New automated vehicle marketing guidance welcomed
26 November 2021
Author: Sean Keywood
A new set of principles for the marketing of automated vehicles, backed by the motor industry and the UK Government, has been published by the Society of Motor Manufacturers and Traders (SMMT).
The aim is to make sure the capabilities of such vehicles are clearly outlined - and drivers are not misled about the extent to which they still need to be in control.
The principles have been developed and agreed by the government's Centre for Connected and Autonomous Vehicles through its AV-Drive group, and have also been recognised by the Advertising Standards Authority.
The published principles are as follows:
- An automated driving feature must be described sufficiently clearly so as not to mislead, including setting out the circumstances in which that feature can function.
- An automated driving feature must be described sufficiently clearly so that it is distinguished from an assisted driving feature.
- Where both automated driving and assisted driving features are described, they must be clearly distinguished from each other.
- An assisted driving feature should not be described in a way that could convey the impression that it is an automated driving feature.
- The name of an automated or assisted driving feature must not mislead by conveying that it is the other - ancillary words may be necessary to avoid confusion - for example for an assisted driving feature, by making it clear that the driver must be in control at all times.
Commenting on the publication of the principles, SMMT chief executive Mike Hawes said: "The UK is at the forefront of the introduction of automated vehicles, which has tremendous potential to save lives, improve mobility for all and drive economic growth.
"It is essential that this revolutionary technology is marketed accurately and responsibly, and we are delighted to have brought together industry, government and other key stakeholders to develop a series of guiding principles that will ensure consumers will have clarity and confidence over their capabilities from when these advanced vehicles first make their way into showrooms."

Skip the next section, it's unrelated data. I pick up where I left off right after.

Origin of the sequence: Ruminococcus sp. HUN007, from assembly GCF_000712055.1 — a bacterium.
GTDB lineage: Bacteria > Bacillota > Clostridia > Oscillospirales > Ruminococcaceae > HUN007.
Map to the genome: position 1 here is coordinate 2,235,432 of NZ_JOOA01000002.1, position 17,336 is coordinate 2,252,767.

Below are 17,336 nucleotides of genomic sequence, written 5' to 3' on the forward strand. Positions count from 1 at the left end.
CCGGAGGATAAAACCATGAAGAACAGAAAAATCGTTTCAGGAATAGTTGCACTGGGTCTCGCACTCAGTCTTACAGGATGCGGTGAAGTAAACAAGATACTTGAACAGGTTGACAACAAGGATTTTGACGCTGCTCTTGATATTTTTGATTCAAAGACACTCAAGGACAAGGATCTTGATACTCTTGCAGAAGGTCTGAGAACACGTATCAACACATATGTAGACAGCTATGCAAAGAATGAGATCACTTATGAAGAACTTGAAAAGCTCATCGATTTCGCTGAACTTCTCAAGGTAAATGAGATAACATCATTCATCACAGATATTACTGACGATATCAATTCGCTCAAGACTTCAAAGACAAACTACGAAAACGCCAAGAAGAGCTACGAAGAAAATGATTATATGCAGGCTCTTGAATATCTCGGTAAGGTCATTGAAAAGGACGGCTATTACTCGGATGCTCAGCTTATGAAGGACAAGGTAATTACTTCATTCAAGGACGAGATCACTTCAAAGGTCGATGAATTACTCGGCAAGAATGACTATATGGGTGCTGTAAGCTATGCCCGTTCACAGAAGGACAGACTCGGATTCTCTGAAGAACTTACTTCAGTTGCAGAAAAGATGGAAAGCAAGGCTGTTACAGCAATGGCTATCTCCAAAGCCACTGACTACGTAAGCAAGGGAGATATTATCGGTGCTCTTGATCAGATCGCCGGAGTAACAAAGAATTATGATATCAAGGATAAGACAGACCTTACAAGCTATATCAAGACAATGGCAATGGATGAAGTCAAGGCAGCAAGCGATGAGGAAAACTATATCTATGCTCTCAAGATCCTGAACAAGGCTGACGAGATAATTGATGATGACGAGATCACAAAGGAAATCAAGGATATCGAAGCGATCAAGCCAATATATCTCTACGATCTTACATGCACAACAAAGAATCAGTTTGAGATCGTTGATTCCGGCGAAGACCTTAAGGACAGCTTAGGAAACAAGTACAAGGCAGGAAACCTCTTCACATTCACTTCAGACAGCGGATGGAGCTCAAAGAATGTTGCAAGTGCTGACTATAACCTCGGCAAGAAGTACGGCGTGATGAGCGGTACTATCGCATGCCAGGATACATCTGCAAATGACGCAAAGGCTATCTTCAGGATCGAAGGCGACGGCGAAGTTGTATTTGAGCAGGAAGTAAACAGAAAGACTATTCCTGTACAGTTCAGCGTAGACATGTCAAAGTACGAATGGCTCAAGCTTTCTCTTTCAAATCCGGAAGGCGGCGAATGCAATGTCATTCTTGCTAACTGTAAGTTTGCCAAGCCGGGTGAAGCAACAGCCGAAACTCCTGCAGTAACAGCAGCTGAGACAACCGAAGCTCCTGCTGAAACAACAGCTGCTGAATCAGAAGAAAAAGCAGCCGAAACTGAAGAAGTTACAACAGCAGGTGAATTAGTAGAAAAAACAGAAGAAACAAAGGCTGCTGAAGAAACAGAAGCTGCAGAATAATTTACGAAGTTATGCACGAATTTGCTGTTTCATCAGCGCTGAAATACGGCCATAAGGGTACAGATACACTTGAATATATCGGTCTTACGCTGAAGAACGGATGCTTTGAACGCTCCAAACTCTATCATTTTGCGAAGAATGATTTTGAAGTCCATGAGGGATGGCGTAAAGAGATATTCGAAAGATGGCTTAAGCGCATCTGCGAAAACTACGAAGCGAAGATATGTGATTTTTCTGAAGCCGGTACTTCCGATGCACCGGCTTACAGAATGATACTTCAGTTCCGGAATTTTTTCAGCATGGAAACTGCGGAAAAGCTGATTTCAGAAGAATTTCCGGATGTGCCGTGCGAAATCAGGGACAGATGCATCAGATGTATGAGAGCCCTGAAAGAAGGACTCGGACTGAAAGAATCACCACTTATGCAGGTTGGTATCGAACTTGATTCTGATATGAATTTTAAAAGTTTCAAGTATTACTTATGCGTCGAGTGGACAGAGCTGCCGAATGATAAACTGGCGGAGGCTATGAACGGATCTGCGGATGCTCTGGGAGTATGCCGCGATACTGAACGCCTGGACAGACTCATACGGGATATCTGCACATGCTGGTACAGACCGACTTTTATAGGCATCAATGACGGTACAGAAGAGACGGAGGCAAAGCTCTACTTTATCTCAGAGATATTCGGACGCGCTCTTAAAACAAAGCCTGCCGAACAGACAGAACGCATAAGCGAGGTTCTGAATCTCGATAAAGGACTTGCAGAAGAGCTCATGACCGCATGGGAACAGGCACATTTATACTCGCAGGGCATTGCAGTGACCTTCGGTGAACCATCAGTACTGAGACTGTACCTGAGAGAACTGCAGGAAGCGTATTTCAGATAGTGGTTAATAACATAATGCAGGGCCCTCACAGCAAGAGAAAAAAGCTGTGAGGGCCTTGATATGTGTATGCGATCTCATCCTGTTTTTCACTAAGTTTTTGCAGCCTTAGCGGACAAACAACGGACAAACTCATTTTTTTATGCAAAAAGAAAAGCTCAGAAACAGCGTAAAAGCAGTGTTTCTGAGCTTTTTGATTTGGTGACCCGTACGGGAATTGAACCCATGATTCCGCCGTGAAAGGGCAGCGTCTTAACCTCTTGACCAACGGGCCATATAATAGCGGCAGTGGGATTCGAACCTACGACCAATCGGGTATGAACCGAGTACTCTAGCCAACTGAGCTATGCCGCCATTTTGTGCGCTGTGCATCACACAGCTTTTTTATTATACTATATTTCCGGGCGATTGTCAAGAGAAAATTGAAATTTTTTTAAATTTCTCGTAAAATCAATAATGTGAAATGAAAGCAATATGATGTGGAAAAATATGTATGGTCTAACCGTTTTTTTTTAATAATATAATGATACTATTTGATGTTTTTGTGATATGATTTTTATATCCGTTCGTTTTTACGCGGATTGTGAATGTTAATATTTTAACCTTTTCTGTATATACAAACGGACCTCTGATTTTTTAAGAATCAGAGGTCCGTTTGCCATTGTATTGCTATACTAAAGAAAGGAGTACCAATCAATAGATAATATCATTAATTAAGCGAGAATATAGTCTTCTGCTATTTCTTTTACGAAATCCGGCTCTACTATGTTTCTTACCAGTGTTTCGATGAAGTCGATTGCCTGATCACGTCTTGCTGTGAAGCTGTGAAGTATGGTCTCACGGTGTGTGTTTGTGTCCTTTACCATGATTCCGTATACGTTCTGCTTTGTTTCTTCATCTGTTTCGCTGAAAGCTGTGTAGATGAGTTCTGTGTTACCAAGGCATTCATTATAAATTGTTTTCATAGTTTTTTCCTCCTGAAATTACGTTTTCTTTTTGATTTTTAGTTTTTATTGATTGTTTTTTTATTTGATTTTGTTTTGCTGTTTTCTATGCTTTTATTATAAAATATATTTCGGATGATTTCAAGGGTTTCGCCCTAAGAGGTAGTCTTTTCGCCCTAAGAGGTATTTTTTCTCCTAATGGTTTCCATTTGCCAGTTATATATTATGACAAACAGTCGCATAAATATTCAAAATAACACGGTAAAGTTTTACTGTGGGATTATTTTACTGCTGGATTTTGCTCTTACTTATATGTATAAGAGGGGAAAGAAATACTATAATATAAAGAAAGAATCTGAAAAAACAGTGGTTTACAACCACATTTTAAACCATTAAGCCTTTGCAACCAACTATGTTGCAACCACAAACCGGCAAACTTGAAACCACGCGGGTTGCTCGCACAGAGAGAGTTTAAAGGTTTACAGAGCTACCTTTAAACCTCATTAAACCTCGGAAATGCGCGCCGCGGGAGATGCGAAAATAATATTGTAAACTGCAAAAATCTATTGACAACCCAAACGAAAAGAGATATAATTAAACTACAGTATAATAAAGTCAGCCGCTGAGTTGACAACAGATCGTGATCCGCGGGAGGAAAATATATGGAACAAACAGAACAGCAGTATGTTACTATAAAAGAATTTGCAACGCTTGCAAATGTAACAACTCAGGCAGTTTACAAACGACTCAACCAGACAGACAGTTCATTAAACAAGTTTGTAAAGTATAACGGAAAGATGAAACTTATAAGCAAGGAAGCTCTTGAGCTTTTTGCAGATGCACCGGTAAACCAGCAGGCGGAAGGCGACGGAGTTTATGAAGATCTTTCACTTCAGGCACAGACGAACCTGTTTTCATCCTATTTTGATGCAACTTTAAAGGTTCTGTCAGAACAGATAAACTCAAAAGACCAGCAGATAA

Transport Minister Trudy Harrison said: "Self-driving vehicles have the potential to make journeys safer, greener and more accessible for all, which is why we want to make the UK the best place to trial, develop and deploy their technology, to ensure we are among the first to realise their benefits.
"It is essential that industry and stakeholders are clear on their responsibilities and developed in partnership with the government, motoring and road safety groups, the SMMT's guiding principles are an important step to promote the safe use of automated technologies in the UK."
Motor industry safety organisation Thatcham Research's director of research Matthew Avery added: "These guiding principles are a key milestone in ensuring there is no confusion around the capabilities of assisted driving systems and future automated systems, as well as the responsibilities of the drivers using them.
"We have long advocated consistency of terminology. There are two clear states - a vehicle is either assisted with a driver being supported by technology or automated where the technology is effectively and safely replacing the driver.
"We urge manufacturers now to use simple marketing that does not over promise functionality and the key is for them to be delivered consistently across all marketing material, as well as through effective dealership education and their subsequent conversations and engagement with consumers."